Mortgage customers cash in on falling rates to pay off £8billion

02 April 2009 / by Rachael Stiles
Homeowners paid off £8billion of their mortgage debt in the last quarter of 2008, new figures from the Bank of England show, as they cash in on falling interest rates.

This marks a significant increase on the previous quarter, when homeowners repaid £5.9billion of housing equity.

The Bank of England base rate, which determines the cost of tracker mortgages, fell from five per cent in September to just two per cent in December, seeing tracker mortgage customers' repayments plummet.

And mortgage rates have since fallen even further, as the base rate continued its downward trend to 0.5 per cent in March.

But instead of reducing their monthly mortgage payments, many homeowners have continued to repay the same amount, cutting thousands of pounds and several years off their mortgages.

Commenting on the Bank of England figures, Louise Cuming, head of mortgages at, said: "People seem to have seen the light when it comes to their money, and are becoming more astute with their finances. These figures show homeowners are taking advantage of successive rate cuts to overpay their mortgage and reduce their debts. This is undoubtedly a positive sign that financial turmoil has turned people's attention to the management of their personal finances."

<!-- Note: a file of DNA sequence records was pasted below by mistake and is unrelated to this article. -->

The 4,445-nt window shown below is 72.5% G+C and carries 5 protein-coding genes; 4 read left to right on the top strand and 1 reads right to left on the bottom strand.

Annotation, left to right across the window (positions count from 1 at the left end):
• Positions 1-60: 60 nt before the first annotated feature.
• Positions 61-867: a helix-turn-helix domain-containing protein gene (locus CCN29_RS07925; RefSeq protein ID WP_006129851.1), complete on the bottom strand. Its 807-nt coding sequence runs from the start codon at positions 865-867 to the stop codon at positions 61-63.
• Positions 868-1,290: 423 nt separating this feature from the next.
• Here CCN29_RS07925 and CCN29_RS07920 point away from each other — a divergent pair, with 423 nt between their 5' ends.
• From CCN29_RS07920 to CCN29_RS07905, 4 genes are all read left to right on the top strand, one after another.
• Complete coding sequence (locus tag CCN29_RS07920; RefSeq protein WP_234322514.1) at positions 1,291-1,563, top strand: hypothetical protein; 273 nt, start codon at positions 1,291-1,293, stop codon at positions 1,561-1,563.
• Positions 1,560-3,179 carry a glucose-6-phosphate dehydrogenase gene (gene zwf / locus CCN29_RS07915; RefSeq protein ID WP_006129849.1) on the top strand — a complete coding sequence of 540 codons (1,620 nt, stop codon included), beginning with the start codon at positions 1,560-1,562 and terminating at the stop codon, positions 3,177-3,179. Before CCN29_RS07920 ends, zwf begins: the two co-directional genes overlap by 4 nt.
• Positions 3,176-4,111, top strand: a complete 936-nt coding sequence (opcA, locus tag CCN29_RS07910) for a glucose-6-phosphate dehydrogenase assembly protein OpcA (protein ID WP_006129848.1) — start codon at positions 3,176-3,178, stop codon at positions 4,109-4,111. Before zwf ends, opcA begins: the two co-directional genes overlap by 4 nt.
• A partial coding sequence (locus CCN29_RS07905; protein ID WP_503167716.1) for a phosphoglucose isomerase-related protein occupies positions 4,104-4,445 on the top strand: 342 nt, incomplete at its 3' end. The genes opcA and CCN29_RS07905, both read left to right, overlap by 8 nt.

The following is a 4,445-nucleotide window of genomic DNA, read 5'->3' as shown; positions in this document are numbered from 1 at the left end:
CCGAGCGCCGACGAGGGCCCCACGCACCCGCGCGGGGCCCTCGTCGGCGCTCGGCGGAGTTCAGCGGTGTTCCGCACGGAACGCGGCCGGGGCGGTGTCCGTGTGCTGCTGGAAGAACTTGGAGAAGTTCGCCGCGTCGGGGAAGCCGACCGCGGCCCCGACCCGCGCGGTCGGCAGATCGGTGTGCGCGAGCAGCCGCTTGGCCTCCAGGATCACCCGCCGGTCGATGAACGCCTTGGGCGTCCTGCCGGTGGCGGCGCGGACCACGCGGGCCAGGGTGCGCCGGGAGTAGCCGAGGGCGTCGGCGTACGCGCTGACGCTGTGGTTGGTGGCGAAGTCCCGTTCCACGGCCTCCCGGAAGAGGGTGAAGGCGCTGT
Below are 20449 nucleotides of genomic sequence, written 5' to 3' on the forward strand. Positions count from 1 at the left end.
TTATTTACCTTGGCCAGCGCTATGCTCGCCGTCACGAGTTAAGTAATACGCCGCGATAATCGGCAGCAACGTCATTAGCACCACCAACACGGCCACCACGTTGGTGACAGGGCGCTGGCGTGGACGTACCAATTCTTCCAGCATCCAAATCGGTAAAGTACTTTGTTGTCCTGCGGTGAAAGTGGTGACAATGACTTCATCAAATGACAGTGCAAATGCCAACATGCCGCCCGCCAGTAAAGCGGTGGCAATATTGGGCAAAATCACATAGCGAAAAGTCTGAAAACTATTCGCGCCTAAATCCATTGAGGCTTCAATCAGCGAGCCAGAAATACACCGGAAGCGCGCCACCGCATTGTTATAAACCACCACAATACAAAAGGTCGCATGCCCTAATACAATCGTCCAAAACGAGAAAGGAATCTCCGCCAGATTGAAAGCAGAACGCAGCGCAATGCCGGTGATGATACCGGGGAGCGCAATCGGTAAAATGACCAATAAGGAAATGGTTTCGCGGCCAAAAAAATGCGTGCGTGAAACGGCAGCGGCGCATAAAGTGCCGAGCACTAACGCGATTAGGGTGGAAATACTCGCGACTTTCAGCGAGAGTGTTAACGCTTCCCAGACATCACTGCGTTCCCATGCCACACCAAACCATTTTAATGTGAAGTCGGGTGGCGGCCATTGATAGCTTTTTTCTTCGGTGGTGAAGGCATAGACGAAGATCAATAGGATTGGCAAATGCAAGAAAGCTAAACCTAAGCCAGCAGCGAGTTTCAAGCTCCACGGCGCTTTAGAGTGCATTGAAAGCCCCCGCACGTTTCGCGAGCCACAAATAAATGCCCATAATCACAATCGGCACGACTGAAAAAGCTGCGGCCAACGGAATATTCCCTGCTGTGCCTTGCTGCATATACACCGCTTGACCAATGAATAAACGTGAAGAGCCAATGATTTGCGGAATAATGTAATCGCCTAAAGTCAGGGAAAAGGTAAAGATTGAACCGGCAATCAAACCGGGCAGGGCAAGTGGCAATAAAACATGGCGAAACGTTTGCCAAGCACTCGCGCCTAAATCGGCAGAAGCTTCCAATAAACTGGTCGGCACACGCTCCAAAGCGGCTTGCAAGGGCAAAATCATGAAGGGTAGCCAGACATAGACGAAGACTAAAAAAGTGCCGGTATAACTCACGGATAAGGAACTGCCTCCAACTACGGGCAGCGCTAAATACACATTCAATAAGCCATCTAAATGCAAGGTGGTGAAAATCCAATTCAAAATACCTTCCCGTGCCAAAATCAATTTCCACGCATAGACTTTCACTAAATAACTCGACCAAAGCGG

Accruing more equity in their home will benefit homeowners in several ways, Ms Cuming continued. Not only will it mean less interest to pay in the long-term, but holding more equity will also give homeowners access to better mortgage deals in the future.

"Lenders are becoming increasingly obsessed with equity," she said. "The lowest fixed rate mortgage for someone with 10 per cent equity is currently 5.99 per cent with the Yorkshire Bank, but for those with 25 per cent equity, you can get 3.49 per cent with Alliance & Leicester. On a £150,000 mortgage, that's a difference of £5,170 over two years - a huge incentive to increase the equity in your home by overpaying."

But Simon Rubinsohn, chief economist at the Royal Institute of Chartered Surveyors (RICS), is less optimistic about the amount of cash which homeowners are injecting into the market.

Rather, he said, it "demonstrates just how damaging the collapse in the housing market has been for the wider economy."

He added: "The likelihood is that despite tentative signs of a stabilising in activity in the residential market, homeowners will find it difficult to resume extracting equity from property for the foreseeable future given the weak pricing environment. This will provide a further obstacle to a recovery in the economy."

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